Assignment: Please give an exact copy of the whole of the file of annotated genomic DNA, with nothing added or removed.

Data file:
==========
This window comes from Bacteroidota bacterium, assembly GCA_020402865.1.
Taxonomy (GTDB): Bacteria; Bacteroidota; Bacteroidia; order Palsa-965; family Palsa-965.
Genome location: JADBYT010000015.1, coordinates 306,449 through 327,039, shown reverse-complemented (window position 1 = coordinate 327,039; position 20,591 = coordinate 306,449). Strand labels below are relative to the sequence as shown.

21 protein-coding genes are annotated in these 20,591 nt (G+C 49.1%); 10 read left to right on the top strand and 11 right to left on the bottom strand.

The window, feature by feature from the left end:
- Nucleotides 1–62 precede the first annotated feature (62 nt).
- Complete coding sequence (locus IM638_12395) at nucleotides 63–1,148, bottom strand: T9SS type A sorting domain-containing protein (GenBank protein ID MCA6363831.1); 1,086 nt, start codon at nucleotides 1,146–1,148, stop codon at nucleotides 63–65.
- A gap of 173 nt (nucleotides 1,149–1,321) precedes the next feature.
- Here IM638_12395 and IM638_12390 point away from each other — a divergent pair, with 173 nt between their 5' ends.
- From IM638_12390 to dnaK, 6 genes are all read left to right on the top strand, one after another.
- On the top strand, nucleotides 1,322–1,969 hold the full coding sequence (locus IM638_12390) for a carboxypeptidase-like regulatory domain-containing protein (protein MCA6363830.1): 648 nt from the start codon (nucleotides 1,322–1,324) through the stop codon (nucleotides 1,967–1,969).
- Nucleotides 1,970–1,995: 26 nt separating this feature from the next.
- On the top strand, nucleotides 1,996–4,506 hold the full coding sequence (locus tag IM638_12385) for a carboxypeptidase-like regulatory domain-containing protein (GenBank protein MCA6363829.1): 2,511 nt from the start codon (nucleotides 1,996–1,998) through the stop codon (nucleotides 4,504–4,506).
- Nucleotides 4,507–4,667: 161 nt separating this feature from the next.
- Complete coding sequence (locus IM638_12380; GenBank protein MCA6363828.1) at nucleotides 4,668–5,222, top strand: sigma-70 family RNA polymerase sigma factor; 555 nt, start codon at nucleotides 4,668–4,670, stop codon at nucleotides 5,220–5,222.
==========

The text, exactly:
This window comes from Bacteroidota bacterium, assembly GCA_020402865.1.
Taxonomy (GTDB): Bacteria; Bacteroidota; Bacteroidia; order Palsa-965; family Palsa-965.
Genome location: JADBYT010000015.1, coordinates 306,449 through 327,039, shown reverse-complemented (window position 1 = coordinate 327,039; position 20,591 = coordinate 306,449). Strand labels below are relative to the sequence as shown.

21 protein-coding genes are annotated in these 20,591 nt (G+C 49.1%); 10 read left to right on the top strand and 11 right to left on the bottom strand.

The window, feature by feature from the left end:
- Nucleotides 1–62 precede the first annotated feature (62 nt).
- Complete coding sequence (locus IM638_12395) at nucleotides 63–1,148, bottom strand: T9SS type A sorting domain-containing protein (GenBank protein ID MCA6363831.1); 1,086 nt, start codon at nucleotides 1,146–1,148, stop codon at nucleotides 63–65.
- A gap of 173 nt (nucleotides 1,149–1,321) precedes the next feature.
- Here IM638_12395 and IM638_12390 point away from each other — a divergent pair, with 173 nt between their 5' ends.
- From IM638_12390 to dnaK, 6 genes are all read left to right on the top strand, one after another.
- On the top strand, nucleotides 1,322–1,969 hold the full coding sequence (locus IM638_12390) for a carboxypeptidase-like regulatory domain-containing protein (protein MCA6363830.1): 648 nt from the start codon (nucleotides 1,322–1,324) through the stop codon (nucleotides 1,967–1,969).
- Nucleotides 1,970–1,995: 26 nt separating this feature from the next.
- On the top strand, nucleotides 1,996–4,506 hold the full coding sequence (locus tag IM638_12385) for a carboxypeptidase-like regulatory domain-containing protein (GenBank protein MCA6363829.1): 2,511 nt from the start codon (nucleotides 1,996–1,998) through the stop codon (nucleotides 4,504–4,506).
- Nucleotides 4,507–4,667: 161 nt separating this feature from the next.
- Complete coding sequence (locus IM638_12380; GenBank protein MCA6363828.1) at nucleotides 4,668–5,222, top strand: sigma-70 family RNA polymerase sigma factor; 555 nt, start codon at nucleotides 4,668–4,670, stop codon at nucleotides 5,220–5,222.